• 3 garlic cloves, minced
  • 2 tbsp tomato paste
  • 2 tsp ground cumin
  • ½ tsp ground coriander
  • 2 tsp chili powder
  • ½ tsp cayenne or a few dashes of your favourite hot sauce
  • 2 tsp coarse salt
  • 4 cups vegetable broth (if using salted, reduce the amount of salt you add to the mix)
  • .
  • Soft Flour or Corn Tortillas (estimate 2 per person)
  • olive oil
  • salt
  • ½ Medium White Onion, minced
  • 1 jalapeno, seeded and minced
  • 2 tbsp finely chopped cilantro
  • 1 tbsp olive oil
  • juice from ½ lime
  • 1 large avocado, diced or sliced
  • 1 cup chopped fresh tomatoes
  • sour cream/Mexican crema/plain yogurt
  2. Preheat the oven to 375.
  3. In a large skillet, cook your bacon pieces over med-high heat until crisp. Set aside on a towel-lined plate to absorb acess fat.
  4. Remove all but 2 tbsp of the bacon fat and turn heat down to medium.
  5. Add the diced onion and cook for 3-4 minutes until just starting to turn golden. Add in the garlic and cook for another minute.
  6. Add in the tomato paste, spices and cayenne/hot sauce and cook for another 1-2 minutes until fragrant.
  7. Add the salt and your presoaked beans. Cook for 60 minutes, checking in after 45 to see if they are cooked through or if they need a bit more liquid to finish cooking. If after 45 minutes they aren't cooked but are looking dry, add in ½ cup of stock and keep cooking until they are tender.
  9. About 30 minutes before your beans are done, cut your tortillas into wedges and brush with olive oil and a sprinkle of salt. Spread them out snug on a baking sheet and bake for 10 minutes or until crisp and starting to get some golden colour (if you can't fit in your oven at the same time as the beans, bake them after the beans are out while they cool a bit).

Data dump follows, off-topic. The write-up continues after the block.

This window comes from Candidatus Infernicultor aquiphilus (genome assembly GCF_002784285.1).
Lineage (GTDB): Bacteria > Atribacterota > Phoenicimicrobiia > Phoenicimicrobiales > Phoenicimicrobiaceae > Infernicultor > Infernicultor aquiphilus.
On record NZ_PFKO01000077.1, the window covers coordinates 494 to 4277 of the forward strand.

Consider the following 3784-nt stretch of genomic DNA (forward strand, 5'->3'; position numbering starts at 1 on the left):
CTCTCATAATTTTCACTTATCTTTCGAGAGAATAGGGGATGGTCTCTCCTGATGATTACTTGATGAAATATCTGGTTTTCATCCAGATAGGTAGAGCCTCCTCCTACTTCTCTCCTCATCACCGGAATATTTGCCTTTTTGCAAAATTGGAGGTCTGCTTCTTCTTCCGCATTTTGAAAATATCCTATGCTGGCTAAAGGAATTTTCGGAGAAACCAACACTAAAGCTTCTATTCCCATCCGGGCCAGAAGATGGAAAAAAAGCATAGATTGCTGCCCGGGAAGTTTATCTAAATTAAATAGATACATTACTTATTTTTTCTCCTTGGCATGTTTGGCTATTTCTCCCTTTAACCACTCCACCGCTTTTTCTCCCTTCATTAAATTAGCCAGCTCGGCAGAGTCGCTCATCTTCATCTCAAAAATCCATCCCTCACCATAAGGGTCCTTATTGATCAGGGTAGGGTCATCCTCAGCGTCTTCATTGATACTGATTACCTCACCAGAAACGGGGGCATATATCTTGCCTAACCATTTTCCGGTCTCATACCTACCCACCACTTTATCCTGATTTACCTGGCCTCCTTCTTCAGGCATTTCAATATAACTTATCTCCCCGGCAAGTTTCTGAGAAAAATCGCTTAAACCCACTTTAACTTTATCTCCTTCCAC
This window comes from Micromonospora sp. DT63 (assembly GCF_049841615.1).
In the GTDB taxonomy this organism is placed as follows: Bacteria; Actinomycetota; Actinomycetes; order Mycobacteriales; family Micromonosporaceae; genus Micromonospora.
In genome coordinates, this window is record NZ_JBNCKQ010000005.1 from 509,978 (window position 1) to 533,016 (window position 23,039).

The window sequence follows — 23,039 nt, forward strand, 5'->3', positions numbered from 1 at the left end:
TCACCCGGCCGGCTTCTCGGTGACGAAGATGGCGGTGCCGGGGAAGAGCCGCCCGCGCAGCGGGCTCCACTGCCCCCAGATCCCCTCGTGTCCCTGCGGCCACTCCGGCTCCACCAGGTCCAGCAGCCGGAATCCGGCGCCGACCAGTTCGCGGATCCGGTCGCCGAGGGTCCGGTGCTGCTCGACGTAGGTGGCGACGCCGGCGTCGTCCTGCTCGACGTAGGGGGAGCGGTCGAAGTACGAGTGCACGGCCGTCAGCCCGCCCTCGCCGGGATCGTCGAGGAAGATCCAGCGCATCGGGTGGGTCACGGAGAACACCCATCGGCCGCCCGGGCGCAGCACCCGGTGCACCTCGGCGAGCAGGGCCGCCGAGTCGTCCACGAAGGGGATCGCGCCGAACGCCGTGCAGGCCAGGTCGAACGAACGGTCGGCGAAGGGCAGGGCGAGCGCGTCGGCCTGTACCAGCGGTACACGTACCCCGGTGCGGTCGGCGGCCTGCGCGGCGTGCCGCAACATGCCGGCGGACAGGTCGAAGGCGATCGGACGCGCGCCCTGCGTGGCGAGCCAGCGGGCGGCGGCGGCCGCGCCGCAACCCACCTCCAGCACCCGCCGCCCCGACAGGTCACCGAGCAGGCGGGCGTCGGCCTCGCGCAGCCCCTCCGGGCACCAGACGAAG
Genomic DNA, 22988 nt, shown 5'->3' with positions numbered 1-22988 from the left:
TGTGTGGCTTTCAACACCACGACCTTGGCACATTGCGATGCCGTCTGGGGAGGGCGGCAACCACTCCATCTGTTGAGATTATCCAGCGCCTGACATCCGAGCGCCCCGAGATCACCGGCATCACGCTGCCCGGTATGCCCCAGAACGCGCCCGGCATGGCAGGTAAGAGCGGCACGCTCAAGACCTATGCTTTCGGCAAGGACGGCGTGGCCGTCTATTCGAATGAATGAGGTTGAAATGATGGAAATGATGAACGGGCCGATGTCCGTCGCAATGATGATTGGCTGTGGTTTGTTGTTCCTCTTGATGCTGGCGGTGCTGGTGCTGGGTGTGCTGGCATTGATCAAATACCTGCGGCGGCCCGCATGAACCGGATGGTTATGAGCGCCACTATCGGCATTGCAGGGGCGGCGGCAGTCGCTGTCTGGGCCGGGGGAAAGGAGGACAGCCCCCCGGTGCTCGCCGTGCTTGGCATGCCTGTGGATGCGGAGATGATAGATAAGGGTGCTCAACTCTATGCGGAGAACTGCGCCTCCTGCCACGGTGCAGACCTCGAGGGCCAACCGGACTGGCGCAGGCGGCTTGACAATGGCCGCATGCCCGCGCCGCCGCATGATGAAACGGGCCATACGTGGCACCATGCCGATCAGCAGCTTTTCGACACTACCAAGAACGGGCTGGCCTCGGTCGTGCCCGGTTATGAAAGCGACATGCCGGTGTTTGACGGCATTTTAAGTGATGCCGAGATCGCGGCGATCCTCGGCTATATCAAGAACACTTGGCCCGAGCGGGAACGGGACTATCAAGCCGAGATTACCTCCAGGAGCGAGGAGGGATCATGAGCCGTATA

11. Combine the onion, jalapeno and cilantro with the olive oil and lime juice. Season with salt to taste. If you want to tweak by adding more or less of any ingredient, go for it.
  12. TO SERVE
  13. Serve the beans in the skillet they were cooked in, adding the crumbled bacon over the top and serve with the fixins on the side. Let everyone build their perfect plate of fully-loaded baked beans.
For the life of me I couldn't find a bag of dried pinto beans at any of my local shops so I settled for dried light kidney beans. They held up well to the cooking time and stayed perfectly tender with just a little bite. Feel free to use either bean, whatever is available to you.

I also had a few tomatoes to use up so I added them to the relish, making it more of a salsa. I'll share the recipe as written though, and if you feel obliged to toss some diced tomato into your relish - brilliant! If not, these will probably still be the best beans you'll ever eat.


Excerpted from Smitten Kitchen Every Day: Triumphant and Unfussy New Favorites. Text and photographs copyright © 2017 Deb
Perelman. Published by Appetite by Random House®, a division of Penguin Random House Canada Limited. Reproduced by arrangement with the Publisher. All rights reserved.